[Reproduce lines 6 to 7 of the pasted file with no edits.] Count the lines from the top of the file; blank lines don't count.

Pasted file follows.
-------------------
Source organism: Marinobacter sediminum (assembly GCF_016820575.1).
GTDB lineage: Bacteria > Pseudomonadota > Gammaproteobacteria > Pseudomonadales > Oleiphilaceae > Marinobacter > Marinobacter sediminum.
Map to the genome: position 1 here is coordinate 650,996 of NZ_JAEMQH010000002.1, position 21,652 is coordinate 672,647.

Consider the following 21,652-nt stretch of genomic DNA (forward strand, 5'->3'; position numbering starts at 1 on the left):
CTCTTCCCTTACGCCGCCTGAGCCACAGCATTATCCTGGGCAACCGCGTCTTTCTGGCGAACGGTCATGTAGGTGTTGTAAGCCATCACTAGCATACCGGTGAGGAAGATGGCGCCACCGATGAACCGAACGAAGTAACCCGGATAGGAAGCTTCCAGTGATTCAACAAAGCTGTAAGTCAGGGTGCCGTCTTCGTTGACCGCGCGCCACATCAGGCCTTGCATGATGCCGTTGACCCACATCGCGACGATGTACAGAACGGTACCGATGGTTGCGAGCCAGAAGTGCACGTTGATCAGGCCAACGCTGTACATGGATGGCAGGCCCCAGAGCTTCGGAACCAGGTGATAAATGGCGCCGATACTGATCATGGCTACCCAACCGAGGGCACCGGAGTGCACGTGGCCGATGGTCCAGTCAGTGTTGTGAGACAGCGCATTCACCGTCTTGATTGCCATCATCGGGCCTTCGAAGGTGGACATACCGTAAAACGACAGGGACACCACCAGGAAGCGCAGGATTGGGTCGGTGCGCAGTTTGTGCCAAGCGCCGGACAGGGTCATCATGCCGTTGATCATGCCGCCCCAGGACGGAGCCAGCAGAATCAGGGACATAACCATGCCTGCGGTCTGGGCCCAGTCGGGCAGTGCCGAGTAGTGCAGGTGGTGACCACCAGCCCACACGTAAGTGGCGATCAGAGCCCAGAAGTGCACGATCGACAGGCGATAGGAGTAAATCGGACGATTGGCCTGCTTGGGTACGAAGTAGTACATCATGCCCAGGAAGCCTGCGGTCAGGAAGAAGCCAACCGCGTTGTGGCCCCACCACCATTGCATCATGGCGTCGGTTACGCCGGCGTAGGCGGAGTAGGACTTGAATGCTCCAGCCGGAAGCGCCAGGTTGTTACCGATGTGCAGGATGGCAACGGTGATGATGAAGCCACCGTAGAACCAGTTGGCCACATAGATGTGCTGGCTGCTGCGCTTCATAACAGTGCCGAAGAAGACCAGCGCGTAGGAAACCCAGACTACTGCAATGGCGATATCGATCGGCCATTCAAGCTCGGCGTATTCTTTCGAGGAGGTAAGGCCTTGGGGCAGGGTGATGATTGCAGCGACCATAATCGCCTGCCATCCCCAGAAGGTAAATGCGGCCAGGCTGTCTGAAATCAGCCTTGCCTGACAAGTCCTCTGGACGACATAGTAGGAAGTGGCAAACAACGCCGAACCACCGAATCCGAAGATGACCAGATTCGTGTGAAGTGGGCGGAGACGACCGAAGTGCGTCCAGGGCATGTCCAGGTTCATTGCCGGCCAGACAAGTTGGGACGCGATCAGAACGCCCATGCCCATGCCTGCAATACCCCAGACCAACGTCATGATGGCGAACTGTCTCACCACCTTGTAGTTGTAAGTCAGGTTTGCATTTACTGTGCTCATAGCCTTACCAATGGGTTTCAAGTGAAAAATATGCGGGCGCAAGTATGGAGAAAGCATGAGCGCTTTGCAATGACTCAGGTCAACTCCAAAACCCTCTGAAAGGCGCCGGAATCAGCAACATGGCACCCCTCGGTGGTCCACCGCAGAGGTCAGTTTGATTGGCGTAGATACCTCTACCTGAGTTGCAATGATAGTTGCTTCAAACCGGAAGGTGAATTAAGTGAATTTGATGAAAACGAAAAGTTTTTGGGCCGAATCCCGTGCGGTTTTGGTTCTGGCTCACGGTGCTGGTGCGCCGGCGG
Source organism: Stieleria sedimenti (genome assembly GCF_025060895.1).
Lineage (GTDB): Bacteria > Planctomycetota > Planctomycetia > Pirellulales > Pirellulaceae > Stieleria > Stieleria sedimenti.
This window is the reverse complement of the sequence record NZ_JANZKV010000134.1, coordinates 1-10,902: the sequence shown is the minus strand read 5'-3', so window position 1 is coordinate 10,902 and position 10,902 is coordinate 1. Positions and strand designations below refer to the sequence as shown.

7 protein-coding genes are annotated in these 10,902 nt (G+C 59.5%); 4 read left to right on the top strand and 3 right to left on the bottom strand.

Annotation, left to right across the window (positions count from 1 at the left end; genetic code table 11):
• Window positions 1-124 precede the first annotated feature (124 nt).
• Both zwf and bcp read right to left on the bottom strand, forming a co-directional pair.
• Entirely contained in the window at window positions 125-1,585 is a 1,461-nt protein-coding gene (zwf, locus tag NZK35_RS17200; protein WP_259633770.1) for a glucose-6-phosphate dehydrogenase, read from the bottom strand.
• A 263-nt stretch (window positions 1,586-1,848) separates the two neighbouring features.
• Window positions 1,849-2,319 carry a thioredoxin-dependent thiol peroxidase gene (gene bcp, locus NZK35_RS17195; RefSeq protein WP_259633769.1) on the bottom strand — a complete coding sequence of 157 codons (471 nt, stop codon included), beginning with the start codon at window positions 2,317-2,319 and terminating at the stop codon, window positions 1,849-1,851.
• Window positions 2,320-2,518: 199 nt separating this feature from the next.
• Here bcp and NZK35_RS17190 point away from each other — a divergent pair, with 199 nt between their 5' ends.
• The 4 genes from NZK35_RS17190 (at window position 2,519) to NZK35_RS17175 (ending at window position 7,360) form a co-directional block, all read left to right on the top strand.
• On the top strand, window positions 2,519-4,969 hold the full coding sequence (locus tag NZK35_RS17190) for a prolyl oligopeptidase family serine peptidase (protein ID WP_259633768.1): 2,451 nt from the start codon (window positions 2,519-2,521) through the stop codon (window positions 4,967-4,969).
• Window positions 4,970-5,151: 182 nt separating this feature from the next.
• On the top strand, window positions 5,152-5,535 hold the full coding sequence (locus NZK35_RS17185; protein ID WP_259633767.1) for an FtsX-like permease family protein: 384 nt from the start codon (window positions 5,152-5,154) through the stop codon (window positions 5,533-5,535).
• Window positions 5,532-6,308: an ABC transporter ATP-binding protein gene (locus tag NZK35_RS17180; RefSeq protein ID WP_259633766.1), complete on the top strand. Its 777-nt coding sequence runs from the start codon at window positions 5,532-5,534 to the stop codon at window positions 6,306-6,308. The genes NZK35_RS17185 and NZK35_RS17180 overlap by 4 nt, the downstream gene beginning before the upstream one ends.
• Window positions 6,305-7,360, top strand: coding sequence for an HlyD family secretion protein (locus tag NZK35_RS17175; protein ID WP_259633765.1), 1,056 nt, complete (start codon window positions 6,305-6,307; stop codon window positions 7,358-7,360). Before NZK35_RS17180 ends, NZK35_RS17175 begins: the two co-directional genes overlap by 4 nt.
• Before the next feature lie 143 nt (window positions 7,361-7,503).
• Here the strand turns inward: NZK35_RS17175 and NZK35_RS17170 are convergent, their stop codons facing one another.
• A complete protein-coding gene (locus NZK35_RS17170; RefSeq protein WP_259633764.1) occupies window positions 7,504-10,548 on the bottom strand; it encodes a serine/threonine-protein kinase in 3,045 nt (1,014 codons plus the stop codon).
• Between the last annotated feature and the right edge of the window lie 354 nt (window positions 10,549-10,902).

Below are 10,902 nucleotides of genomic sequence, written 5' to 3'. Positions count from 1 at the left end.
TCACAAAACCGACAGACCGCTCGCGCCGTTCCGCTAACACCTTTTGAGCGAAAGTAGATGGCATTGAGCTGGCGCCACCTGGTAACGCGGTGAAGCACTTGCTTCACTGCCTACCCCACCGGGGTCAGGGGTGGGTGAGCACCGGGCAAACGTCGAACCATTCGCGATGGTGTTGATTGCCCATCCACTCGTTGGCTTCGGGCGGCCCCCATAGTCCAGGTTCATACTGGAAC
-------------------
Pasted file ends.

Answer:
Source organism: Stieleria sedimenti (genome assembly GCF_025060895.1).
Lineage (GTDB): Bacteria > Planctomycetota > Planctomycetia > Pirellulales > Pirellulaceae > Stieleria > Stieleria sedimenti.